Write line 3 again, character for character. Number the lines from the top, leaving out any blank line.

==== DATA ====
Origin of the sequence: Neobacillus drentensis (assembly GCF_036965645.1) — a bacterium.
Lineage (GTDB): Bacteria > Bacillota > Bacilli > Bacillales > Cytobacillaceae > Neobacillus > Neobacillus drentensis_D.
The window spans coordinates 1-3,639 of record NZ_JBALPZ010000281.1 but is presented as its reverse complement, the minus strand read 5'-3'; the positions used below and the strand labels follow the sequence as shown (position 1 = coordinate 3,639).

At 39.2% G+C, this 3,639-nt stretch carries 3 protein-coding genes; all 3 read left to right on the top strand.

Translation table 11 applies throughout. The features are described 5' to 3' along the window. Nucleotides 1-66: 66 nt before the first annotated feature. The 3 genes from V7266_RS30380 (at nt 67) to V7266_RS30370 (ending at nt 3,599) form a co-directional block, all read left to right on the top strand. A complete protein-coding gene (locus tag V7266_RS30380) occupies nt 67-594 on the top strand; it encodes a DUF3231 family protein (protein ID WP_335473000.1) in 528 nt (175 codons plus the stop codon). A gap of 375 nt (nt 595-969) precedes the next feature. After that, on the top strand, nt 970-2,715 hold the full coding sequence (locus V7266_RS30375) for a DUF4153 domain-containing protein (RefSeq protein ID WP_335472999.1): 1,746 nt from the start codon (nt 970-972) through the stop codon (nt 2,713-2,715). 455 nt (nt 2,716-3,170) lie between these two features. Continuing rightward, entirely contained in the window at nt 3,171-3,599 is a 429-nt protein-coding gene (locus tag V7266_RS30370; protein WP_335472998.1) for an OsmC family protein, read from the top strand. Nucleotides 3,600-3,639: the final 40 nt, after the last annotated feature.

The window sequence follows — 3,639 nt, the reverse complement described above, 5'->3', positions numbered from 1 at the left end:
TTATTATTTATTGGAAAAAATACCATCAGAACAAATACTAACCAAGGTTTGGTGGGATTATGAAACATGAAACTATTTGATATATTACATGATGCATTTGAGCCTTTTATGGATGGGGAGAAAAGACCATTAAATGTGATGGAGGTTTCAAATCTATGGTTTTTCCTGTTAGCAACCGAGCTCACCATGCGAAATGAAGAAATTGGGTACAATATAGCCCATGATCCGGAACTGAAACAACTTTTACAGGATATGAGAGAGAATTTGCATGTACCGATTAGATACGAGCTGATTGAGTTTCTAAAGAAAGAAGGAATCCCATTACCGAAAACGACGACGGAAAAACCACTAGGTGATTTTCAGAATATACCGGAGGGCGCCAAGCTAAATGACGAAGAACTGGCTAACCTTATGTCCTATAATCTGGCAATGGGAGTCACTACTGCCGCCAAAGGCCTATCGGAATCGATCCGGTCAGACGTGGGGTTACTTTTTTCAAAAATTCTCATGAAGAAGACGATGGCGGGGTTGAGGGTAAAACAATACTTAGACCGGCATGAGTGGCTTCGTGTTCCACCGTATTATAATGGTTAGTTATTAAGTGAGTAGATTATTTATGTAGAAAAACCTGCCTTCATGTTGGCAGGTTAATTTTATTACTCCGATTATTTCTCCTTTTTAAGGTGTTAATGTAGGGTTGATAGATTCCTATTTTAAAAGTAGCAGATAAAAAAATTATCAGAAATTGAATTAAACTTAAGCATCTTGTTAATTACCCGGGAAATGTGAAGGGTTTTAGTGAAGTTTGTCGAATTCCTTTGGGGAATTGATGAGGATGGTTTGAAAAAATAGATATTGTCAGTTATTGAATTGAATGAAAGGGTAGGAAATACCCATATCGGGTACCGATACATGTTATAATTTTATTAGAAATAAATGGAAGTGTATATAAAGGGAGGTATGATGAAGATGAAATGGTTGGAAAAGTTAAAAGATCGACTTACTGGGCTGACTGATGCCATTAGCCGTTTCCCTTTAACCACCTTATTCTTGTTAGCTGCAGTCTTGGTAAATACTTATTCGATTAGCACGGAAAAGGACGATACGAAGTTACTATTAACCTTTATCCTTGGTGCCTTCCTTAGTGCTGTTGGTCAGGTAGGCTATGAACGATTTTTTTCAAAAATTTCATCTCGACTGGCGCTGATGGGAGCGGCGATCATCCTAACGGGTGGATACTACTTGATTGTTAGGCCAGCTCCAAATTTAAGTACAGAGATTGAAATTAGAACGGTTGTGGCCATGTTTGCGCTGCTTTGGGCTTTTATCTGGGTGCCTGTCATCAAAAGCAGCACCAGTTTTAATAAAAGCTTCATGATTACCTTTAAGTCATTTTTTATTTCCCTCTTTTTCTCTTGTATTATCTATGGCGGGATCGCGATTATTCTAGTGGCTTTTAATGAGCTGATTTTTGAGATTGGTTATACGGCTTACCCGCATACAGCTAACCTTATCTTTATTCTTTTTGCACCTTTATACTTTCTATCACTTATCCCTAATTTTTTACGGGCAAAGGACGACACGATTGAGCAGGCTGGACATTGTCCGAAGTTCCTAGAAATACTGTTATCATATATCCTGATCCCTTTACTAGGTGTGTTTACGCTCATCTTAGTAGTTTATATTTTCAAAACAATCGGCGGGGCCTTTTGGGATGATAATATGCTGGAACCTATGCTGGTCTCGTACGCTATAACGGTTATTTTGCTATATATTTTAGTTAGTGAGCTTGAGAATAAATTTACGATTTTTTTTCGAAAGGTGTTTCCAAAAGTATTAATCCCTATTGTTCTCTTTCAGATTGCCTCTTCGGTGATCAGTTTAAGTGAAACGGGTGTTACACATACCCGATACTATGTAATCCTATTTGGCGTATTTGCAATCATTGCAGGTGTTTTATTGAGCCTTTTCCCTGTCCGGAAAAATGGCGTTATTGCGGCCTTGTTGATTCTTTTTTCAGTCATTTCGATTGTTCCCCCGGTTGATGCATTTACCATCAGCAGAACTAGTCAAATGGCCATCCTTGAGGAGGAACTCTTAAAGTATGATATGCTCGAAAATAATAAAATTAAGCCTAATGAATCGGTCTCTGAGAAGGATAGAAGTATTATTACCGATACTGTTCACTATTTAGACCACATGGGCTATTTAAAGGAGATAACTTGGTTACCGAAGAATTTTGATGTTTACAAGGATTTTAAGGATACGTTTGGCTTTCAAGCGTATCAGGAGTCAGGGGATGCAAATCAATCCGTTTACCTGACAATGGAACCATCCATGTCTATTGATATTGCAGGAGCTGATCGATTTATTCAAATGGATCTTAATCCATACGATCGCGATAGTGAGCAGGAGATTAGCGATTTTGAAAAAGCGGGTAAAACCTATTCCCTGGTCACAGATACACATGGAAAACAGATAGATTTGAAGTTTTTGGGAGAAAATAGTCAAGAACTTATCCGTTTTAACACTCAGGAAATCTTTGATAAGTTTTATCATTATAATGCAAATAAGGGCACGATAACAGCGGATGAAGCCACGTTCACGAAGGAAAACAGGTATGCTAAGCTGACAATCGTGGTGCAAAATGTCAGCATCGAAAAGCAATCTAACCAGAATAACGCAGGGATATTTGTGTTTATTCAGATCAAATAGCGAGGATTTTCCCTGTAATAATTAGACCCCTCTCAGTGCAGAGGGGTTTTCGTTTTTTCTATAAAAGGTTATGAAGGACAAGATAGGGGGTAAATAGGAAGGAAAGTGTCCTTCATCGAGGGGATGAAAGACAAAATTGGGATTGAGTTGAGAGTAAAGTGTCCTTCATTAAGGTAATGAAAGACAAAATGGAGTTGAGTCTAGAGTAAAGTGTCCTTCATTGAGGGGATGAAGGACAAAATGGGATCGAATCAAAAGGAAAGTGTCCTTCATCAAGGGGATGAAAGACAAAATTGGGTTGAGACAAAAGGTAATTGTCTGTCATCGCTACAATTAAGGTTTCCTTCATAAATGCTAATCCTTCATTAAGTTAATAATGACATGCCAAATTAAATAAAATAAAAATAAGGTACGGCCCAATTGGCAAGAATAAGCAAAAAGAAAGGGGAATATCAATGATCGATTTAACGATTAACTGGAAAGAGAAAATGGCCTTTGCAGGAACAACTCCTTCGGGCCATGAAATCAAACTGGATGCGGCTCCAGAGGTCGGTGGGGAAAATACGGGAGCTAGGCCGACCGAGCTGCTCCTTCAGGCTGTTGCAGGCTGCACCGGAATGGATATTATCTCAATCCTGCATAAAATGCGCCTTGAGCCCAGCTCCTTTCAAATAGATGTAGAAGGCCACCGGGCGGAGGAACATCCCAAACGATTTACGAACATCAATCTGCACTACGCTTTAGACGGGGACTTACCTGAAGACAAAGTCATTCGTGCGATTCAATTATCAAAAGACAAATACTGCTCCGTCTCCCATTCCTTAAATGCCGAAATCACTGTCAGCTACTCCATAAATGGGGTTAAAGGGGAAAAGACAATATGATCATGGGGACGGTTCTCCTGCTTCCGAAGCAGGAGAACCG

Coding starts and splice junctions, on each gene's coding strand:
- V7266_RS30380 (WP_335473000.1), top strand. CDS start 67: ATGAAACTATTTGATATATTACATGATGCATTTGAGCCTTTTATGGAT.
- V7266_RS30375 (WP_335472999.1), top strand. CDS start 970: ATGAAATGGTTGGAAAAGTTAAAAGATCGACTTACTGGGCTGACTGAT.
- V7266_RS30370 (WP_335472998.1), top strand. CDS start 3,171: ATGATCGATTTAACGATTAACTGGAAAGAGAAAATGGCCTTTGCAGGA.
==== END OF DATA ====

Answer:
The window spans coordinates 1-3,639 of record NZ_JBALPZ010000281.1 but is presented as its reverse complement, the minus strand read 5'-3'; the positions used below and the strand labels follow the sequence as shown (position 1 = coordinate 3,639).